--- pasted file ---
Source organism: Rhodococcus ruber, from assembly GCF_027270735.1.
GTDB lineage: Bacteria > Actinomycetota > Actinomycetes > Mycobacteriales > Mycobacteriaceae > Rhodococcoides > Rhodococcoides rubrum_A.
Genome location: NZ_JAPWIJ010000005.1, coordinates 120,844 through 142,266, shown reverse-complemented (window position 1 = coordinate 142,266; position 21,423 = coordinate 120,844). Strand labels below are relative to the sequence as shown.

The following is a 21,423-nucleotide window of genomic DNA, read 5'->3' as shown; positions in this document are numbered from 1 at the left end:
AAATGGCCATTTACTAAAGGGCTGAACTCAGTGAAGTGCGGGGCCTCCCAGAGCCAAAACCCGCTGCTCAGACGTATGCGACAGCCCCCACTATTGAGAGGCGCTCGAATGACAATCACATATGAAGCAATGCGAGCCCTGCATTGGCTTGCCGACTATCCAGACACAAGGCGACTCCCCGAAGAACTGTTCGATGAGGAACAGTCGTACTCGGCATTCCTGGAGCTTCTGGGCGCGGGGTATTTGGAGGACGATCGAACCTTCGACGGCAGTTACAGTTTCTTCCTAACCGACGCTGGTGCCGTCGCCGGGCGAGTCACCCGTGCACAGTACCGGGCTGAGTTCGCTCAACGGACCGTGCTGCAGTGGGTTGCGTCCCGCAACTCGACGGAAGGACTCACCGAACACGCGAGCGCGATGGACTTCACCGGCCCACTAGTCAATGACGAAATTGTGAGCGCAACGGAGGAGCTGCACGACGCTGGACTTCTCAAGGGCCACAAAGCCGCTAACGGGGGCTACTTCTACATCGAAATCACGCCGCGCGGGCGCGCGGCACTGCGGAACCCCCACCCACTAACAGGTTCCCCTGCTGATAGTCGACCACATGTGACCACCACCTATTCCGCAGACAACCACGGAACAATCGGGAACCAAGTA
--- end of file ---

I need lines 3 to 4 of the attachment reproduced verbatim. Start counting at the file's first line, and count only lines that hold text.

Genome location: NZ_JAPWIJ010000005.1, coordinates 120,844 through 142,266, shown reverse-complemented (window position 1 = coordinate 142,266; position 21,423 = coordinate 120,844). Strand labels below are relative to the sequence as shown.

The following is a 21,423-nucleotide window of genomic DNA, read 5'->3' as shown; positions in this document are numbered from 1 at the left end: